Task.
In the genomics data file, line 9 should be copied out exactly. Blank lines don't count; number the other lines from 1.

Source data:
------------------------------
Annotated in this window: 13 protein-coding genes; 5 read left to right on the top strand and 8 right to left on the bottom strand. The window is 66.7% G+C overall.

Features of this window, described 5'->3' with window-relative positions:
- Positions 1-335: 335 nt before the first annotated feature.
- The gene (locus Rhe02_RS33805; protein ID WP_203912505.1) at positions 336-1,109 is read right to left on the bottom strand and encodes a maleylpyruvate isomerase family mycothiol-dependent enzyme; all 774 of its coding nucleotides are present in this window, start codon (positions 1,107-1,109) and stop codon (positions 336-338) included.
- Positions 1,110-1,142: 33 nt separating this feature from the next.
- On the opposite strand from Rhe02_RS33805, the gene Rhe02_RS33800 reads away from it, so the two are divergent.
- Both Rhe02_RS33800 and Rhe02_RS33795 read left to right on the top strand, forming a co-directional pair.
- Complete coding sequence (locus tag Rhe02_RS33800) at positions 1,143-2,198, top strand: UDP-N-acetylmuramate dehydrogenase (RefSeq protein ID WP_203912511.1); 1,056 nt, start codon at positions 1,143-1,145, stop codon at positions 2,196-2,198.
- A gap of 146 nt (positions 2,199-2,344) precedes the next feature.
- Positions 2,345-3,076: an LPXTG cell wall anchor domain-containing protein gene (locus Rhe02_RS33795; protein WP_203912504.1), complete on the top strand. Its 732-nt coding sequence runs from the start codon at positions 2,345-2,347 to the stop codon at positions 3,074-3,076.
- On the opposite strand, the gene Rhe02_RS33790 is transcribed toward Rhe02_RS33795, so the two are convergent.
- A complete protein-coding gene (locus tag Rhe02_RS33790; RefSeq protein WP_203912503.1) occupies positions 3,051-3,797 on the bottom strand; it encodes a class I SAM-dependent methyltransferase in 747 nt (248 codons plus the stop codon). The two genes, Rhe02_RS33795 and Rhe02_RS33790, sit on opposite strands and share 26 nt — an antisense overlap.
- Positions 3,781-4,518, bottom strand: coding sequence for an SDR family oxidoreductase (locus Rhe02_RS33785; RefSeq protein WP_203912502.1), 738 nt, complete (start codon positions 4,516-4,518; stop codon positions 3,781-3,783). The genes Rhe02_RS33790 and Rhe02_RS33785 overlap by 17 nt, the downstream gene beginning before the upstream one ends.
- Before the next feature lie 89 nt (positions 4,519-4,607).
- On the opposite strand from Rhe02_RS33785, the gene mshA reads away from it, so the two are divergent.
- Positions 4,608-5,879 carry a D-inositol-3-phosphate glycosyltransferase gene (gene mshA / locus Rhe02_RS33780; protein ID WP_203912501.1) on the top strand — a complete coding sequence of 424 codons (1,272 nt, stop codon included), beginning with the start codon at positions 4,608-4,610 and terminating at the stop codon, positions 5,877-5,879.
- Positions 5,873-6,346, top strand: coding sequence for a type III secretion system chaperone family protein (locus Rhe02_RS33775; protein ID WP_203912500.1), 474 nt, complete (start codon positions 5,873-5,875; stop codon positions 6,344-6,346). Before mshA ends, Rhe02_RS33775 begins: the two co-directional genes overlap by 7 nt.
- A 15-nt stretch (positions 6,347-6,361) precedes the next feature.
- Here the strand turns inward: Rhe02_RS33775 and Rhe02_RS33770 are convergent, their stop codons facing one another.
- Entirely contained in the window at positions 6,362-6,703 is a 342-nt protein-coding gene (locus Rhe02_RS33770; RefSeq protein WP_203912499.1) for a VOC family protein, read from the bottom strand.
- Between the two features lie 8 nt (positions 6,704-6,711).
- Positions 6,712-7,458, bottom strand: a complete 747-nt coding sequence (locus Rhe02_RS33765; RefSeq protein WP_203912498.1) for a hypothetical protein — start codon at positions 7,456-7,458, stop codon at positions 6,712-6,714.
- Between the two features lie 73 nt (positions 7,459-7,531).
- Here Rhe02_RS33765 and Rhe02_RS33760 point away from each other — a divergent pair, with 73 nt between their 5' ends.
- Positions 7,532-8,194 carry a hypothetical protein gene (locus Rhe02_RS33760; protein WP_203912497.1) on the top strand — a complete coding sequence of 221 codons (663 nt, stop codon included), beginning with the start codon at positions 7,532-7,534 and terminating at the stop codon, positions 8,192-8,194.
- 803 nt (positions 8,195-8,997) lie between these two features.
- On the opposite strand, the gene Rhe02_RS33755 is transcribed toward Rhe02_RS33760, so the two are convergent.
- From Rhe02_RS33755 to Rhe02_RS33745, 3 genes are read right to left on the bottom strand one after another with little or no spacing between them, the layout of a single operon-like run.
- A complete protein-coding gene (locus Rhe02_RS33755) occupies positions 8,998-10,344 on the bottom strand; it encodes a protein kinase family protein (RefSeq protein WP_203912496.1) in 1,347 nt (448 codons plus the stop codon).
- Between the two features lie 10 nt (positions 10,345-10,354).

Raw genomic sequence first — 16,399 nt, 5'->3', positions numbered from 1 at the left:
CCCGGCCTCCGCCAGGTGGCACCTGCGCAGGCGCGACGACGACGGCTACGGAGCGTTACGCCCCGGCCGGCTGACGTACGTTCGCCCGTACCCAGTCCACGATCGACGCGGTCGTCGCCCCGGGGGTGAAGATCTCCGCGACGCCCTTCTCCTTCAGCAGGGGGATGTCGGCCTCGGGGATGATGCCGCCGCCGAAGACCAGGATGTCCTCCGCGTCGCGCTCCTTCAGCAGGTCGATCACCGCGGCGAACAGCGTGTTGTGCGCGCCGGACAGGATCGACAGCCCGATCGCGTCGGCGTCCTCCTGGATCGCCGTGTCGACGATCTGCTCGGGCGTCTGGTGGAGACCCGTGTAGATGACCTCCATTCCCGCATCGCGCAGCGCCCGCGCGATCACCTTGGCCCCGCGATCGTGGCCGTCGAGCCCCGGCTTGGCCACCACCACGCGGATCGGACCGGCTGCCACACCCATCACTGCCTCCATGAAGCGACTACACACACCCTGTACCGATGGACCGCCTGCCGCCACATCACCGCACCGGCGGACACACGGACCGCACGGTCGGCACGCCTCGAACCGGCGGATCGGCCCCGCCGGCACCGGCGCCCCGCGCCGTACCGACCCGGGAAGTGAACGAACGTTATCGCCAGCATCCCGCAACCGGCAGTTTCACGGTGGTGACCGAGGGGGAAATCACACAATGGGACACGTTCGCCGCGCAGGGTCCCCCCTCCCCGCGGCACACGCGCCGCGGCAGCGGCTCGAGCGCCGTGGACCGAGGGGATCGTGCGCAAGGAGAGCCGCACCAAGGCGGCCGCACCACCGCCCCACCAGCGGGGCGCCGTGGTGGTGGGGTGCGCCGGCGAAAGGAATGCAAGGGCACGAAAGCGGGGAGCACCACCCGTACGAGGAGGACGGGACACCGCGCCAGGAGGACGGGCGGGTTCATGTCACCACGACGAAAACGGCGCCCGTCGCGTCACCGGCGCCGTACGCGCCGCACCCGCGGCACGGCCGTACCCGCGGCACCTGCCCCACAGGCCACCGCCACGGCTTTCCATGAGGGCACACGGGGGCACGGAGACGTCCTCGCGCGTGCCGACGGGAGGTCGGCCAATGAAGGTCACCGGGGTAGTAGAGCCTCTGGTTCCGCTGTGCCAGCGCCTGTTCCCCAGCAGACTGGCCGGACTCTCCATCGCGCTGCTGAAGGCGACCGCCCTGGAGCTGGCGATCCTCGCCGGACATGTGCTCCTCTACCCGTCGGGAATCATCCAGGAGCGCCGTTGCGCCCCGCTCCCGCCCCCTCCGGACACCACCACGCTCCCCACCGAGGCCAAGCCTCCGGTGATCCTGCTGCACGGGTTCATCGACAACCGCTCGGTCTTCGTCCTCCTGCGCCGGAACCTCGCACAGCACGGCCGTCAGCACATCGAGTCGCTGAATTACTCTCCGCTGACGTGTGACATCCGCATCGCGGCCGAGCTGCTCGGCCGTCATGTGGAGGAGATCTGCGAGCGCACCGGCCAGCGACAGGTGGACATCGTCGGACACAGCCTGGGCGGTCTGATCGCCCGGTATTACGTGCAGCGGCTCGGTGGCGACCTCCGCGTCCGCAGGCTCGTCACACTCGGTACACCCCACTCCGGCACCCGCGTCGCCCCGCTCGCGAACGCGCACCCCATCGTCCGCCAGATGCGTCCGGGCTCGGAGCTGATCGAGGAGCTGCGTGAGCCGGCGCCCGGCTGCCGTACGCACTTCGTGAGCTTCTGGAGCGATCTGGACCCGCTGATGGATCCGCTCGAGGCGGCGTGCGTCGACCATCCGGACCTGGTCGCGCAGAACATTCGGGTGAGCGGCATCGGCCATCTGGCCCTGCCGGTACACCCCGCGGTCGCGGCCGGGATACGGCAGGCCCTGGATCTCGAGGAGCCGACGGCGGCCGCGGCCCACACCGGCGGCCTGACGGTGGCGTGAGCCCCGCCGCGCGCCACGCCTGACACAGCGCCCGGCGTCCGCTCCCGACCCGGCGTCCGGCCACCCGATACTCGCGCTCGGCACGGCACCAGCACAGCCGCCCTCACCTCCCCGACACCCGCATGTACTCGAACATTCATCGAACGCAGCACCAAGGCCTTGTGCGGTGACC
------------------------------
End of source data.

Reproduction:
- A gap of 146 nt (positions 2,199-2,344) precedes the next feature.